The unregulated world of nanotech-in-food is both vast and disturbing, mostly because we’ve been consuming foodstuffs with tiny metal bits in it for a decent stretch of time now. With Monsanto in everyone’s sights, it doesn’t seem that far of a stretch to imagine that our milk (and other foodstuffs, presumably) is full of tiny little nanoparticles of unknown constitution: “the PEN database lists 96 food items currently on US grocery shelves that contain unlabeled nano ingredients…which now contain nano-size titanium dioxide. As recently as 2008, only eight US food products were known to contain nanoparticles…a more than tenfold increase in jusr six years.” The titanium dioxide itself is used to enhance food color, so it’s not really something crucial to our health or nutrition, but it’ll be virtually impossible to reverse the argument for food aesthetics in this day and age, so perhaps we should focus on using nano for good, and not for looks? Just a thought. (For the record, titanium dioxide is also used to “eat” pollution in other scenarios.)
No, this isn’t the kind of geometric dimension you’re thinking about – the two dimensions here refer to everyone’s fave new material, graphene, and something called molybdenum disulfide to create a new ultra-light, ultra-malleable material that is just one atom thick. Basically, this is the beginning of thin, light, actually feasible wearables that don’t look comically clunky and/or out of an old Tron prop auction. The researchers behind this new confection describe it as a “new toolbox” for electronics because of its flexibility and transparency (literally, it’ll be see-through). A few potential things that could be made with this new class of material include “lasers, tunneling microscopes…a variety of transistors…new types of personal technology devices…or as a part of hidden sensors.”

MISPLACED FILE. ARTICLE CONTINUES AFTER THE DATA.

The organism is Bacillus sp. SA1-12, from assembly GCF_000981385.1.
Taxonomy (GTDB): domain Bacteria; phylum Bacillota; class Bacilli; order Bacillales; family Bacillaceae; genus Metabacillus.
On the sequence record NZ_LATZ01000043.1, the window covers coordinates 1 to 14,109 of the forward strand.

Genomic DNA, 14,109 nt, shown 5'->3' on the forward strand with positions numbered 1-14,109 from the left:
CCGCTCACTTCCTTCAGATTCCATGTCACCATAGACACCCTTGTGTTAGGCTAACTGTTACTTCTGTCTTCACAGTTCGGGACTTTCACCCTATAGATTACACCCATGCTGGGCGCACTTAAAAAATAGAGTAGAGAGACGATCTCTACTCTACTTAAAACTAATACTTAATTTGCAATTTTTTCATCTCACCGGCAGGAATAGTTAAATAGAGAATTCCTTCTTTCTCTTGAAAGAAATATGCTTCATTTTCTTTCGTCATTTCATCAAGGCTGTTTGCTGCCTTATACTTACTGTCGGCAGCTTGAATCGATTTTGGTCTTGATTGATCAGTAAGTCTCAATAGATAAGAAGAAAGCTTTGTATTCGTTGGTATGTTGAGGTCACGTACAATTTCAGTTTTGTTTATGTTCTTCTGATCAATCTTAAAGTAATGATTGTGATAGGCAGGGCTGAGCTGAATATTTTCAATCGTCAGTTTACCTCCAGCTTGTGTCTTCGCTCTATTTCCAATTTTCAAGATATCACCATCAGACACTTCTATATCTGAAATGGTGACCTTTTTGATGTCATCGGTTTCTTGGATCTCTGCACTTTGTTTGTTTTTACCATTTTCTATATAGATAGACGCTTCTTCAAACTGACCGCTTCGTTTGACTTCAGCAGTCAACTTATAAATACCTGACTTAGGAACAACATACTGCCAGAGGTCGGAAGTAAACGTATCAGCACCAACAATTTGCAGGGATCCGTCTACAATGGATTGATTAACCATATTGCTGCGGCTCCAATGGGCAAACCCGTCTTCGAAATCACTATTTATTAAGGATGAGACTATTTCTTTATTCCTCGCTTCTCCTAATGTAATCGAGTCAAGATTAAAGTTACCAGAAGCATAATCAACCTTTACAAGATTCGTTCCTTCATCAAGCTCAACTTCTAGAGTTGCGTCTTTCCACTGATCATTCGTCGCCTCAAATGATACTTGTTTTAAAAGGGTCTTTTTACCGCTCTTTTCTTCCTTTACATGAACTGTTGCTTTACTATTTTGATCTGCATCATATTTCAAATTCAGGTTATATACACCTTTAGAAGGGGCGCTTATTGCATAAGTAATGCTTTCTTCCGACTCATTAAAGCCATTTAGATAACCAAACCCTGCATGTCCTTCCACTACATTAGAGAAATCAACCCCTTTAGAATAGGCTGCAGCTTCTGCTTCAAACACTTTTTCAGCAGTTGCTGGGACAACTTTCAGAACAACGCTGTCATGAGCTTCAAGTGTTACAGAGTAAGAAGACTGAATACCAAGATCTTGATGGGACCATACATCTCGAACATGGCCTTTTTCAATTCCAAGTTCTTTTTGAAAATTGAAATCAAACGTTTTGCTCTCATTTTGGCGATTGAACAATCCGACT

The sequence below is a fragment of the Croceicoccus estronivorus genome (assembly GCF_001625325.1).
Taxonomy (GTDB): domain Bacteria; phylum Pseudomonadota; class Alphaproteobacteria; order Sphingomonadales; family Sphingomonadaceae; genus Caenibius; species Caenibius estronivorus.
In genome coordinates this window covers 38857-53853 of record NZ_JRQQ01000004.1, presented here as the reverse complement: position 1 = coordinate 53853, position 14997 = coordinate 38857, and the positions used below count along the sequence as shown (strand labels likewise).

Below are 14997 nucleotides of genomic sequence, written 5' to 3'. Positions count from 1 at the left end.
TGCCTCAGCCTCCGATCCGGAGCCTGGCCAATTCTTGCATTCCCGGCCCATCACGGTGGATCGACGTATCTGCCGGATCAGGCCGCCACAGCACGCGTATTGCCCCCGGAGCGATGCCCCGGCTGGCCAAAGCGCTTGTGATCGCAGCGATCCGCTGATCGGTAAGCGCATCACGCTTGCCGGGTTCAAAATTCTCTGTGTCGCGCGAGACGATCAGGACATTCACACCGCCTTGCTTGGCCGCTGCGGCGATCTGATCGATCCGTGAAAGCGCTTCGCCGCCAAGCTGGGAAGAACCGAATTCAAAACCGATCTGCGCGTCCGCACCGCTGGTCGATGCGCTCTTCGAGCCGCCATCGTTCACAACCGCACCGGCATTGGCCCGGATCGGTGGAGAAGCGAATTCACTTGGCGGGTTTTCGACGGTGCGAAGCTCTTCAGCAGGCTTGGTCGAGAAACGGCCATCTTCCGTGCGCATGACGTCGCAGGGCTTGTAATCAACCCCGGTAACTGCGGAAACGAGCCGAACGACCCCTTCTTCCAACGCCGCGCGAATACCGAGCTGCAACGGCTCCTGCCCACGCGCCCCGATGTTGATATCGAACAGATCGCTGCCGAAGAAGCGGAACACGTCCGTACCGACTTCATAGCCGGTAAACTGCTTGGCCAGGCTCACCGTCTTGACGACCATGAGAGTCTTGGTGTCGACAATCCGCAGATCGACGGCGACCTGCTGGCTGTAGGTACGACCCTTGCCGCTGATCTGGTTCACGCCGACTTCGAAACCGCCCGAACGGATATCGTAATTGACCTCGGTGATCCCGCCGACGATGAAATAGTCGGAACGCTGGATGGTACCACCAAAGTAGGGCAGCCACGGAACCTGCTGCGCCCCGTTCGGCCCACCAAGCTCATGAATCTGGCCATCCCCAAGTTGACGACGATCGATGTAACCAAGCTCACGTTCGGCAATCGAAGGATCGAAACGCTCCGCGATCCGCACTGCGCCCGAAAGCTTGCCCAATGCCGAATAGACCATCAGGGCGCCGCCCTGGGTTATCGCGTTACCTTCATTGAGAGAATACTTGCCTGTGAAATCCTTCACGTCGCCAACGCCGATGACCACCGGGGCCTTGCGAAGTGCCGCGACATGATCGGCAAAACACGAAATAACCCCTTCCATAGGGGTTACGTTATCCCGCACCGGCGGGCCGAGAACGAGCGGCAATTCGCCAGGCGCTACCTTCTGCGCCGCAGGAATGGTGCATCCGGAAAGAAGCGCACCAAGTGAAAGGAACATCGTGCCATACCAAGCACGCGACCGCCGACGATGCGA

Researchers have found that bionic nanoparticles can “self-assemble” and basically replicate a similar process to photosynthesis (changing light into energy). Using a unique combination of bionic and organic components and materials, scientists have successfully created a way to harness sunlight and fuel chemical reactions via a semiconductor. The tricky part is the Goldilocks problem of getting the nanoparticles “just right,” as well as ensuring that the nanoparticles and proteins have compatible charges.
The cloud is pretty much part of everyday modern life now, but Cisco is already moving on and talking about fog computing as the next big shift in information architecture and how we interact with the “internet of things.” For one thing, cloud computing eats tons of bandwidth and requires painful resources to efficiently move data around at the speed we’re used to. Like the cloud, fog computing is wireless based, but focuses on ow latency and geographical/location awareness. Christopher Mims writes for the Wall Street Journal: “Whereas the cloud is "up there" in the sky somewhere, distant and remote and deliberately abstracted, the "fog" is close to the ground, right where things are getting done. It consists not of powerful servers, but weaker and more dispersed computers of the sort that are making their way into appliances, factories, cars, street lights and every other piece of our material culture.” What we can expect from newly-emerging tech is a specific type of attenuation married to a quasi-insidious pervasiveness that will propel society firmly into the next century.
CONTROLLING INORGANIC GROWTH
This is pretty much exactly what it sounds like. Scientists have successfully slowed the molecular growth of an aluminum-bismuth alloy with the use of nanoparticles, which could lead to self-maintaining machinery, specifically for instance, “self-lubricating bearings for engines” on a mass-produced scale. One researcher explained the process as analogous to plants growing on a “controlled diet that limits their growth…it is like an atomic diet control for material synthesis.” We’re especially interested to see this tech applied to transit/transport, as well as medical tech, or basically in any kind of situation where controlled long-term mechanics are an issue.